• most instances of psychic experiences are a result of implicit learning

13

STM: Working Memory

  • at most, you can remember 4 ± 2 things
  • the number of things you can hold varies considerably based on the chunking phenomenon; chunking makes information co-relevant to one another
    • e.g. UNICEFFBICIANATO is harder to remember than if you broke it down into UNICEF, FBI, CIA, and NATO; it’s more relevant to you
  • chunking indicates that working memory can process a lot more information if it has been patterned
  • working memory is a relevance filter more than a holding space
  • main job of working memory is not so much to hold things for offline manipulation but more to select from all the information, what the relevant information is that is going to get into long term memory
  • things lines up with four things:
    • measures of working memory correlate very strongly with measures of high general intelligence
    • working memory has a high overlap with consciousness
    • (two above things—many people argue has to do with filtering for relevant information)
    • learning is salience based,
    • and what information, the ‘meaning’, gets into long term memory
  • with time and age, your working memory begins to decline; it seems harder for them to stay on topic, their filters aren’t working as well as your younger one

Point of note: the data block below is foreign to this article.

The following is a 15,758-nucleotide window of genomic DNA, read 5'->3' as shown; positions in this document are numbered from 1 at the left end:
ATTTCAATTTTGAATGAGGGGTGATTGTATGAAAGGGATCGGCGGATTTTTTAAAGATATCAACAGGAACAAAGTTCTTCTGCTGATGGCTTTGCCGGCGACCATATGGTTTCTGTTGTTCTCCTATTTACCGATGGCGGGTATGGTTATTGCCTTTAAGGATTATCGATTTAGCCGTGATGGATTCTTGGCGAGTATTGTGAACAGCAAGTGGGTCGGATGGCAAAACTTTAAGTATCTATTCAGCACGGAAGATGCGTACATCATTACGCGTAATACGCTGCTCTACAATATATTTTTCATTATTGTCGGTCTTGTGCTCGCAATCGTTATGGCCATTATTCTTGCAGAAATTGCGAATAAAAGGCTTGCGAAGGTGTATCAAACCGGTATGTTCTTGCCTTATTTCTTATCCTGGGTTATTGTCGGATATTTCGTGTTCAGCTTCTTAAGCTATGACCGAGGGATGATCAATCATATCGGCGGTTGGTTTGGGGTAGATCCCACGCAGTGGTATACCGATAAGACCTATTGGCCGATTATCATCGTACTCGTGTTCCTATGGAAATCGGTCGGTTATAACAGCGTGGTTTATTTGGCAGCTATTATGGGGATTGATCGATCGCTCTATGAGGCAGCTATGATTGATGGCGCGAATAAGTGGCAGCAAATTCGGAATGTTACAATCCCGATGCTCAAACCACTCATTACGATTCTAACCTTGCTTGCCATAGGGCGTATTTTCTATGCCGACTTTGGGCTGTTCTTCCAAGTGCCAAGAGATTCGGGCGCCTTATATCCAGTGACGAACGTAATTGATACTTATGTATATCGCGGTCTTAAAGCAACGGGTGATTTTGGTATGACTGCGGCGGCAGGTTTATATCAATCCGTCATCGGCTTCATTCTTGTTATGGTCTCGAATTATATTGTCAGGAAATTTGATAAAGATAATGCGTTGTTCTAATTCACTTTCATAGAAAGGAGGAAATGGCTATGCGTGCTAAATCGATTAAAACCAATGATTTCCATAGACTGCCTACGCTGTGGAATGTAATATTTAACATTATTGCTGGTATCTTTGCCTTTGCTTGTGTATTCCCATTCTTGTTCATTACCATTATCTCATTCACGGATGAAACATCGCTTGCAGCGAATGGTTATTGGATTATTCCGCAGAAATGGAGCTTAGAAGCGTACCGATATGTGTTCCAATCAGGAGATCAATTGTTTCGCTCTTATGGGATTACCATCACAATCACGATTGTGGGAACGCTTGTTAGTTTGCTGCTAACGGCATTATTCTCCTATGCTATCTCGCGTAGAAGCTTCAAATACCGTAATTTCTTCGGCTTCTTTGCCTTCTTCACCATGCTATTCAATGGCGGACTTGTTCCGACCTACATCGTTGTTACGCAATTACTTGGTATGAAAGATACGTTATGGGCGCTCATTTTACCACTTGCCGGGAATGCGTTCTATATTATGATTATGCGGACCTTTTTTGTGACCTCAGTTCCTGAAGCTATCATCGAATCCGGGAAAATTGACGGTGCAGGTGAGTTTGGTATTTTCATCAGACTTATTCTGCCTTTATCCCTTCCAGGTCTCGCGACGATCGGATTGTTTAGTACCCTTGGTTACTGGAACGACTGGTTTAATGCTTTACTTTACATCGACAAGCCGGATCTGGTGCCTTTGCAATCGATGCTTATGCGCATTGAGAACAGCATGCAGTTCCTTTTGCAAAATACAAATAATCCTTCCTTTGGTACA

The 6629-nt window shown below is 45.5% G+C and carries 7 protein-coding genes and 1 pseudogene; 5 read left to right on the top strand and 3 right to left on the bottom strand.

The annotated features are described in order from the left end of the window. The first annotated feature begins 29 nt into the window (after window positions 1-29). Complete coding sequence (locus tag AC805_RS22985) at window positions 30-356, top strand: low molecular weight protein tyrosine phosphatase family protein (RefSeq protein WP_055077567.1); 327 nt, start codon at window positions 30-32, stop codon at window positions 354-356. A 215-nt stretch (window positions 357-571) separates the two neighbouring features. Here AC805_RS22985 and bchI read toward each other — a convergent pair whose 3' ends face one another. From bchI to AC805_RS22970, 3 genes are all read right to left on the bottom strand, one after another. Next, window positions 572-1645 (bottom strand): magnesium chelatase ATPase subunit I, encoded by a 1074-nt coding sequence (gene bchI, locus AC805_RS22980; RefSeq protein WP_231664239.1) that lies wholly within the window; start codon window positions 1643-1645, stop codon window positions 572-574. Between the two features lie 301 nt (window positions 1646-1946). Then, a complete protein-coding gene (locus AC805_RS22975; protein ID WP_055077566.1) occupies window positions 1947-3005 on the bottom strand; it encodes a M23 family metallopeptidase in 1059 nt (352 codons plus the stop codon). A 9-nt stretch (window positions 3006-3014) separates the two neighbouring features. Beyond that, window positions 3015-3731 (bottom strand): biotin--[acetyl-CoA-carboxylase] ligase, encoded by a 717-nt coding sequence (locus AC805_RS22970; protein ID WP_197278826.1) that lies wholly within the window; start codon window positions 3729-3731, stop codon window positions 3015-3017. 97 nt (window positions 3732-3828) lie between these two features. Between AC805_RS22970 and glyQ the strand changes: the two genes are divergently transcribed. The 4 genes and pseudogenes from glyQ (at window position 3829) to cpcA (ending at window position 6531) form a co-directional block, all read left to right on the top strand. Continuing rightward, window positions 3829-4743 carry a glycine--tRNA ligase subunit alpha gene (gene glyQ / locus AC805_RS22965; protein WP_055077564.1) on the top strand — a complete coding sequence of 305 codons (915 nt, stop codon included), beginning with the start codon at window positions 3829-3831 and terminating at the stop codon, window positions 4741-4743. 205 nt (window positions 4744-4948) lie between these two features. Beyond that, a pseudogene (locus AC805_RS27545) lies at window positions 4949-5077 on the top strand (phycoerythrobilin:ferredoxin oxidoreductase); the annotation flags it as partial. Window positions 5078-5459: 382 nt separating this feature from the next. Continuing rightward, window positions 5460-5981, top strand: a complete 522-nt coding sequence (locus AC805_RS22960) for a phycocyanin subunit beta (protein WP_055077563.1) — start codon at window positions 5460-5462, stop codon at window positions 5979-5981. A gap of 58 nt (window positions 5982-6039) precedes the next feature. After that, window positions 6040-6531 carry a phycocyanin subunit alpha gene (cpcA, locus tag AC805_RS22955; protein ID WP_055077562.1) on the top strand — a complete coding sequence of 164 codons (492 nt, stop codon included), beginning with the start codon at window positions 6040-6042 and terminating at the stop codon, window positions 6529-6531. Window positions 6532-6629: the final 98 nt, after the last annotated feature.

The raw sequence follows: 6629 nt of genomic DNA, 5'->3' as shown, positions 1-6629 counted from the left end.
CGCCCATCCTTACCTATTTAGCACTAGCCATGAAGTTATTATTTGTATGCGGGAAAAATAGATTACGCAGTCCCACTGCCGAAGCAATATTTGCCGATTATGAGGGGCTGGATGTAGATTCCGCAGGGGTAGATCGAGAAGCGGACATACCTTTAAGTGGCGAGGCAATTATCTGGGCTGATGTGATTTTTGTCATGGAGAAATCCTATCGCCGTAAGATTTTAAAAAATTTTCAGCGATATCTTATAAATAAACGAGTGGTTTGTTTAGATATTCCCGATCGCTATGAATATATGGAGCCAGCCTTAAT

• but keeping a lot of stuff that seems irrelevant can help older people see things deeper than younger people don’t; they tend to seem wiser
  • there’s some good evidence that long-term mindfulness practice will improve your working memory

14

Long Term Memory

  • it doesn’t seem that there’s a capacity; e.g. nobody says ‘Don’t tell me anything else, I won’t be able to remember it!’
  • your memory is not about an accurate remembering of the past, but an intelligent prediction of the future
    • you don’t want to be an accurate but stupid video recorder, rather a relatively inaccurate but highly intelligent problem solver
  • the ‘common-sense’ idea that memory is about recalling things perfectly is false
  • 49% of confident eye-witness testimonies are false
    • this is why we can’t have capital punishment; our memory isn’t good enough to be able to say that people are truly guilty

15

Sachs (1967): Sentence Recognition | Long Term Memory

  • Sachs, 1967: experiment with sentence recognition
  • you have people reading a text, stop them, and ask ‘Is this the sentence you just read?’
  • change in form noticed but not change in meaning
  • this is why your brain is very misleading

16

Bransford and Franks (et al.) | Long Term Memory

  • Bransford and Franks (et al.): work shows that people often ‘remember’ a more meaningful thing that they never encountered
  • you show people a bunch of random dot patterns
  • then show them a pattern that represents the average of all the patterns they saw, but which they never saw
  • people will report strongly remembering having seen the average pattern
  • that pattern wasn’t seen, but is the best anticipation for what might come in the future; it’s the best generalization for the future

17

Lotus and Palmer | Long Term Memory

  • transfer appropriate processing means that the brain will adjust to solve a project
  • Loftus and Palmer: participants viewed a video of a car crash
  • two conditions:
    • control question: How fast were the two cars going when they contacted each other?
    • leading question: How fast were the two cars going when they smashed into each other?
  • smashed = 65.7 km/h ; contacted = 51.2 km/h
  • the wording of questions can alter memories; children are particular susceptible to this 

18

Martensville, Saskatchewan (1992) | Long Term Memory